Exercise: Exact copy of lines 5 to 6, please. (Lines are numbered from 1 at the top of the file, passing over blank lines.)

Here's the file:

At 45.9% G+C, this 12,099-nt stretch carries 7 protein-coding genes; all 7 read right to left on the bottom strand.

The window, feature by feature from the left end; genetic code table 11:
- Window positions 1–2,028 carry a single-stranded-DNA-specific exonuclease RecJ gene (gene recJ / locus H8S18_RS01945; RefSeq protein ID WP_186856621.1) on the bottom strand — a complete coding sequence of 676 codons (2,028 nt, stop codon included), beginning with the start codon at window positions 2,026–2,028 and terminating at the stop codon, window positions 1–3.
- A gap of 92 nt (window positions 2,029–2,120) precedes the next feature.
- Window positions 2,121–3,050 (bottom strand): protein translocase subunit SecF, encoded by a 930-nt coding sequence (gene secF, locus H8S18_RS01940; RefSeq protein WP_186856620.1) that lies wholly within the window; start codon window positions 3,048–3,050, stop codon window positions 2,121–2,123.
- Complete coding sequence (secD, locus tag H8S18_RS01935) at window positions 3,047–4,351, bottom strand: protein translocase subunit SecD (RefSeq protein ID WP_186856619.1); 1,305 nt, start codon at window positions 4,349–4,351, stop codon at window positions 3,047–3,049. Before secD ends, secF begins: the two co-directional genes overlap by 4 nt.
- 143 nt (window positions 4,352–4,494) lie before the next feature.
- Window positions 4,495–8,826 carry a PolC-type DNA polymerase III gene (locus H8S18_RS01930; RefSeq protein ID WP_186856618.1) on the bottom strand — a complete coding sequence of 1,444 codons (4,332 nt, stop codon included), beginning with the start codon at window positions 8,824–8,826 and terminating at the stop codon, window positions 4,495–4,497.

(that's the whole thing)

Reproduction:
- Window positions 2,121–3,050 (bottom strand): protein translocase subunit SecF, encoded by a 930-nt coding sequence (gene secF, locus H8S18_RS01940; RefSeq protein WP_186856620.1) that lies wholly within the window; start codon window positions 3,048–3,050, stop codon window positions 2,121–2,123.
- Complete coding sequence (secD, locus tag H8S18_RS01935) at window positions 3,047–4,351, bottom strand: protein translocase subunit SecD (RefSeq protein ID WP_186856619.1); 1,305 nt, start codon at window positions 4,349–4,351, stop codon at window positions 3,047–3,049. Before secD ends, secF begins: the two co-directional genes overlap by 4 nt.